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Call-up

Oral Answers to Questions — National Service – in the House of Commons at 12:00 am on 27th November 1957.

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Photo of Mr William Deedes Mr William Deedes , Ashford 12:00 am, 27th November 1957

asked the Minister of Labour if he will give an estimate of the number of young men born between 1st July and 30th September, 1939, who cannot be yet informed whether or not they will be required to do National Service.

Photo of Mr Iain Macleod Mr Iain Macleod , Enfield West

I estimate that the number is about 75,000.

Photo of Mr William Deedes Mr William Deedes , Ashford

As my right hon. Friend will be aware, a very large number of these young men are now in the position of being offered or choosing future jobs and are, therefore, uncertain as to their future. Can he say how soon he will be able to give more definite information about what is required of them?

Photo of Mr Iain Macleod Mr Iain Macleod , Enfield West

I would hope that we would be able to do it as the White Paper prophesied: that is, we would make a further statement, although it may not be until early next year.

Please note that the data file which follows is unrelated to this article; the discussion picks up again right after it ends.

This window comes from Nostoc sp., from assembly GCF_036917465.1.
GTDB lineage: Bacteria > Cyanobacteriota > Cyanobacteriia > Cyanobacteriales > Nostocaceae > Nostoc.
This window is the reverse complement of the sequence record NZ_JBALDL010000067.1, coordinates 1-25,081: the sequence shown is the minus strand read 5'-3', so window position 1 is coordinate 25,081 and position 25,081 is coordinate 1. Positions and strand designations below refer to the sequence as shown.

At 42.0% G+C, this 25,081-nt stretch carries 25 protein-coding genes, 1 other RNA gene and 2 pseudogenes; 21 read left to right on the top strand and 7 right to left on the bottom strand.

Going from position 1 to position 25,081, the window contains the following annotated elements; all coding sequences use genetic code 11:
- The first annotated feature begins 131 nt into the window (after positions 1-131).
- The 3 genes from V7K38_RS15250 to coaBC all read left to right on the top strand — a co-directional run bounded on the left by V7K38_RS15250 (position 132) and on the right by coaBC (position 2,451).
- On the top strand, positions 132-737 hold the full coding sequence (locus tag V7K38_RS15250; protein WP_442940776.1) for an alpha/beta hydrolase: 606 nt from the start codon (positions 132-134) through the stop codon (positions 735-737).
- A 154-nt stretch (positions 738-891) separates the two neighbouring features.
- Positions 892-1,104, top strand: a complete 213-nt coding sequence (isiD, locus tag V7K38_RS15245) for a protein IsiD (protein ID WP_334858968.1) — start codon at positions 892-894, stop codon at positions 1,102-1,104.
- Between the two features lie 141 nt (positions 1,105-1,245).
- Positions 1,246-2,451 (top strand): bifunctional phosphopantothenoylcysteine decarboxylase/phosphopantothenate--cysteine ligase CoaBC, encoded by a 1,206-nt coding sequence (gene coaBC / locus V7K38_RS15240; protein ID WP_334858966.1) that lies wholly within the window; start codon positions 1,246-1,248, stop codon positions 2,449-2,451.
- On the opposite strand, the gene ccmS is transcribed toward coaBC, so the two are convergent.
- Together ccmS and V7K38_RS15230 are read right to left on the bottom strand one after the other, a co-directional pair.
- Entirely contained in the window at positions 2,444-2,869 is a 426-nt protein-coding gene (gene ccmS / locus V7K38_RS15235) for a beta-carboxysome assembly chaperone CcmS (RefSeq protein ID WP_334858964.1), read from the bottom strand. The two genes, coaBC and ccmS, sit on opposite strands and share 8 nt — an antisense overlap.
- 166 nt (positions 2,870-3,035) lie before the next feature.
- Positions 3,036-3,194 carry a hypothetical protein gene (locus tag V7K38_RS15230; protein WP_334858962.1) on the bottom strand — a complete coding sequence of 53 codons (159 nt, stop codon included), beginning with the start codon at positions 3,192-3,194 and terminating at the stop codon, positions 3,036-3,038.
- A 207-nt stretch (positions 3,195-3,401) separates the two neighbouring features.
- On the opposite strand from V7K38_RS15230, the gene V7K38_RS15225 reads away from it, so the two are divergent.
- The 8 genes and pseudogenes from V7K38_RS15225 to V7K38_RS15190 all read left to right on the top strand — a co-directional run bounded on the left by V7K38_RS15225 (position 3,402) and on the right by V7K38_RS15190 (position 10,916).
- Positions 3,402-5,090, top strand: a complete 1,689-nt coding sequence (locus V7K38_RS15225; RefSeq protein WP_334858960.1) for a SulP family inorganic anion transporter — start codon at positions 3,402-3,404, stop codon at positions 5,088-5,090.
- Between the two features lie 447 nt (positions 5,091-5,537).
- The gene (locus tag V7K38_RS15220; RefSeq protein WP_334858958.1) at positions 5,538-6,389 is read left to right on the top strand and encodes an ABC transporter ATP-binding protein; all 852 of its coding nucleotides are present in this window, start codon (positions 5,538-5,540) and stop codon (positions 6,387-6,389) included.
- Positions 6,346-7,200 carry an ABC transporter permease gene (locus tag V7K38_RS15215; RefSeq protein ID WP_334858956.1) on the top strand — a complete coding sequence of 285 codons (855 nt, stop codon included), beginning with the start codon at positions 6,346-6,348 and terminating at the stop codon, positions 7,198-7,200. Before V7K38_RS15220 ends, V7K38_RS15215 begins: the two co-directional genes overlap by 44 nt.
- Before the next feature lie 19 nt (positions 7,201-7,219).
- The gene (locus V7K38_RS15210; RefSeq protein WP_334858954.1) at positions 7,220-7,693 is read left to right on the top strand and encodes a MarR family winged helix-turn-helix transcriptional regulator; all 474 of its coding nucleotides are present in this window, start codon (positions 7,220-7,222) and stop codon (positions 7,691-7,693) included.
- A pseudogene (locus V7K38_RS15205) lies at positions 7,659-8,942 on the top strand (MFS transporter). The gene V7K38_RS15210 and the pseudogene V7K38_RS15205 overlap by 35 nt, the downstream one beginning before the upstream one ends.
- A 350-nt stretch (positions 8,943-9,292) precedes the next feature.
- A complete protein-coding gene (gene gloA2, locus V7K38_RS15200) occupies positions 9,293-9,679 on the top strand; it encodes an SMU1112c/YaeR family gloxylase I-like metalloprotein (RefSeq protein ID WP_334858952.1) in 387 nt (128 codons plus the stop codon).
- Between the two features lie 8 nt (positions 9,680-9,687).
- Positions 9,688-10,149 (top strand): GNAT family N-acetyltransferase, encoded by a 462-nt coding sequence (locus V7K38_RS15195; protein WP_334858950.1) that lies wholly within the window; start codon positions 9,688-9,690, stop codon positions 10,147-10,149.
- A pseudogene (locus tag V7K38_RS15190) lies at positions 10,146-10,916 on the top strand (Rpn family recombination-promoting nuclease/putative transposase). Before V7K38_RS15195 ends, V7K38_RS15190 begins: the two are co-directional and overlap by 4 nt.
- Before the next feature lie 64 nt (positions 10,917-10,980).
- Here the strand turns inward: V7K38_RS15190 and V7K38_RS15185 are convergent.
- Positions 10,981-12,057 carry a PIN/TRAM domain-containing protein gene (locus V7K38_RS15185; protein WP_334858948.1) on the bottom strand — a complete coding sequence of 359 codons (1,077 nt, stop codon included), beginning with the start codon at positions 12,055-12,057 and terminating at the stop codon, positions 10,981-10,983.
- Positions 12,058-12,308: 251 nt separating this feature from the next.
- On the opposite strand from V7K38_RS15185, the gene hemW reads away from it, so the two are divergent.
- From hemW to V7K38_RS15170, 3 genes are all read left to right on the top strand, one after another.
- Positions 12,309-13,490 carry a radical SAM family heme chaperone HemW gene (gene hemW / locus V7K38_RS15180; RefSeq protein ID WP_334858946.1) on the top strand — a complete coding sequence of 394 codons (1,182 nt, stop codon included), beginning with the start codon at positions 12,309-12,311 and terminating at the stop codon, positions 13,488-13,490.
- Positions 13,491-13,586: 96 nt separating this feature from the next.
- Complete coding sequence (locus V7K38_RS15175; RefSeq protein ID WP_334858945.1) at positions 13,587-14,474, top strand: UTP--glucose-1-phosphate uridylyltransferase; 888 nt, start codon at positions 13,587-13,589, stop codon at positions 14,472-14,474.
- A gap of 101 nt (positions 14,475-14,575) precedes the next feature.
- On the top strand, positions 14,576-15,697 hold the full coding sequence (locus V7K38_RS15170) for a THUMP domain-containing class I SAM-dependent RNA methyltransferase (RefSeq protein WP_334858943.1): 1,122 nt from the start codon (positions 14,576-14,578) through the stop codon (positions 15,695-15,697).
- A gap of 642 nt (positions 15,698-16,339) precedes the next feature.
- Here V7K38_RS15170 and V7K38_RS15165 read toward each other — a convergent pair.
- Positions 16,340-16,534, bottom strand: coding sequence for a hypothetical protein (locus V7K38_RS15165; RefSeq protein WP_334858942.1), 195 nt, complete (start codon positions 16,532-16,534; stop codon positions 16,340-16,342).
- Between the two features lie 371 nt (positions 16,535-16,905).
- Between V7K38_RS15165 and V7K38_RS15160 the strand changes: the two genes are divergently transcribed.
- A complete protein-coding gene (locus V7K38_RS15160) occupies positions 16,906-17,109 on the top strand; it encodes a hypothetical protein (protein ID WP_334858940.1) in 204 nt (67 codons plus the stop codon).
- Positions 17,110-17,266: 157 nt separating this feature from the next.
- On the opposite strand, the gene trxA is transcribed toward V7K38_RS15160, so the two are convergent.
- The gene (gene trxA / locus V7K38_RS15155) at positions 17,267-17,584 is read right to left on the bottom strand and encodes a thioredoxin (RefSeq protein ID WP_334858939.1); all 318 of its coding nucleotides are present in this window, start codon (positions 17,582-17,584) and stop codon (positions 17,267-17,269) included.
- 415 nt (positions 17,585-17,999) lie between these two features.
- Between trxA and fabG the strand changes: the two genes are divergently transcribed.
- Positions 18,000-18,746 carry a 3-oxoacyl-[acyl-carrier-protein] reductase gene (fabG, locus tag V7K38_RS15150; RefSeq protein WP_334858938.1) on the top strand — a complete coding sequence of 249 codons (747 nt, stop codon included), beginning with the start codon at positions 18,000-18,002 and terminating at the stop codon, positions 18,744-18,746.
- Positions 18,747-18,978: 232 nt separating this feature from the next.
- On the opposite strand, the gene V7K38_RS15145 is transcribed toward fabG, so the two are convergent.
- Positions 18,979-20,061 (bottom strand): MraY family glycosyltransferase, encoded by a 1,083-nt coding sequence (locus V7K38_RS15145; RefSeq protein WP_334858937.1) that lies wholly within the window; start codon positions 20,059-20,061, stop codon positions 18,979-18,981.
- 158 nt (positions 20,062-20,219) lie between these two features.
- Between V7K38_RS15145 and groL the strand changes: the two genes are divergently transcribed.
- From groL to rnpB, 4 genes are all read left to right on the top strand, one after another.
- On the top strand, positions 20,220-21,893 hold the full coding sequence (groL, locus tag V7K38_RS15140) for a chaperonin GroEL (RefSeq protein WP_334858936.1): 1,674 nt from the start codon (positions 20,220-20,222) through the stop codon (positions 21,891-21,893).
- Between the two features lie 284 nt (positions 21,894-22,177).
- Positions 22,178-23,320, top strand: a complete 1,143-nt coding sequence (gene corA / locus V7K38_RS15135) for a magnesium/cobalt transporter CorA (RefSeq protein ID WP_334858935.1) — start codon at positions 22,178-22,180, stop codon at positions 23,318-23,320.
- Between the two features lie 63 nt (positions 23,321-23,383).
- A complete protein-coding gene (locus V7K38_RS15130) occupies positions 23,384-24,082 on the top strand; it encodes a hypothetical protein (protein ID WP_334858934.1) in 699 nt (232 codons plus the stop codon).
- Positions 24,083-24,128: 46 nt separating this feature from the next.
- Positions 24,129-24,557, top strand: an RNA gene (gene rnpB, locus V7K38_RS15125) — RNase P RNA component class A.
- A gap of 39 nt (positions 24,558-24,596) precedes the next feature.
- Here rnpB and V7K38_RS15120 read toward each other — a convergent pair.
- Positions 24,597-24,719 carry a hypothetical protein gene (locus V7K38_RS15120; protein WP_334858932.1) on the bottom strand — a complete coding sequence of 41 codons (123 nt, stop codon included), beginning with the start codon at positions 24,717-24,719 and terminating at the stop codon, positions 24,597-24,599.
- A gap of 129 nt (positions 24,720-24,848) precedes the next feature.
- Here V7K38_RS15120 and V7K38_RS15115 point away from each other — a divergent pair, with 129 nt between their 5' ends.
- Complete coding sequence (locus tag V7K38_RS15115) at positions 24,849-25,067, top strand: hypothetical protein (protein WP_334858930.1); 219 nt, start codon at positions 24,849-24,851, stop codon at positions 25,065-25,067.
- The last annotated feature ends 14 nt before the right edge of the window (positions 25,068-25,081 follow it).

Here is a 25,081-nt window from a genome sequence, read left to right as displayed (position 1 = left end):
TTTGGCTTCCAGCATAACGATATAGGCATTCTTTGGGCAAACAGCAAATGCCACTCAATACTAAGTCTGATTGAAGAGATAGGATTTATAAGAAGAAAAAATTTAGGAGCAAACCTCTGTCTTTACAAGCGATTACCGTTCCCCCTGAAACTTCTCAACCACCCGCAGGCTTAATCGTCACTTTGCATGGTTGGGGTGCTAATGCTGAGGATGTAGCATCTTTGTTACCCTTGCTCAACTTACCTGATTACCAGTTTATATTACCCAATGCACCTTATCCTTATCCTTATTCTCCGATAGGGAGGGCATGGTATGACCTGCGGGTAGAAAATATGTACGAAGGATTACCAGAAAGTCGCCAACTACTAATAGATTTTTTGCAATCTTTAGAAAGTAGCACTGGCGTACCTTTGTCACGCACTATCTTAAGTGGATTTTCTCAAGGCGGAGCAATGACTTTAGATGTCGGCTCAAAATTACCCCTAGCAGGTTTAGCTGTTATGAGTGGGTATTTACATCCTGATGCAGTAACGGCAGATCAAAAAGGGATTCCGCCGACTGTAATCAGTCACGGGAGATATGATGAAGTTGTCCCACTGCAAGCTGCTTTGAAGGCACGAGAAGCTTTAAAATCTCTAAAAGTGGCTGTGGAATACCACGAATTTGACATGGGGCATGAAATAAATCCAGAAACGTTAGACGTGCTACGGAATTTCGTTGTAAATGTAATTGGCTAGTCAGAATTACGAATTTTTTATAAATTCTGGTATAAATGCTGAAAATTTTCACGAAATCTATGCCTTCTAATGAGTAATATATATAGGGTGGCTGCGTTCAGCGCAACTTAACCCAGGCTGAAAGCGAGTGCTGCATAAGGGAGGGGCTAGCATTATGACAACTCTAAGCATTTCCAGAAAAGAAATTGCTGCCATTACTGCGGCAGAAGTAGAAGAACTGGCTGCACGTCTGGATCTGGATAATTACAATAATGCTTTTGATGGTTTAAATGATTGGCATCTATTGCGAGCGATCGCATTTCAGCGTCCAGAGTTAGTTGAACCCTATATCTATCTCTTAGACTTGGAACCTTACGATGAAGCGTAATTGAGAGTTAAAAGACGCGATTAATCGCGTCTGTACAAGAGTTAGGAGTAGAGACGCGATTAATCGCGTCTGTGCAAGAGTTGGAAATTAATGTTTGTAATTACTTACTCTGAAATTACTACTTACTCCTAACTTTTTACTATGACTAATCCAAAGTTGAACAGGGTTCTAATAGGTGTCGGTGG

Photo of Mr Emrys Hughes Mr Emrys Hughes , South Ayrshire

asked the Minister of Labour, in view of the Government's intention to abolish National Service, if he will introduce early legislation to amend the National Service Acts so as to exempt from National Service men who are urgently required in industry.

Photo of Mr Iain Macleod Mr Iain Macleod , Enfield West

No, Sir. I would refer the hon. Member to the White Paper on Call-up of Men to the Forces 1957–60.

Photo of Mr Emrys Hughes Mr Emrys Hughes , South Ayrshire

Does the right hon. Gentleman not think it is time he took powers to keep in industry people who are more essential in industry than in the Army? Does he not recollect the case I submitted to him, the case of Alexander Millar of Ayrshire, whose call-up put 25 looms out of operation? Does not call-up in such circumstances create unemployment and trade difficulties? Does the right hon. Gentleman not think he should take special powers to deal with cases of this kind?

Photo of Mr Iain Macleod Mr Iain Macleod , Enfield West

I do not think so. I think we must try to cover those special cases through the arrangements to meet hardships and others for postponements. What the hon. Member is suggesting is a form of selective service, and the Government have decided against that.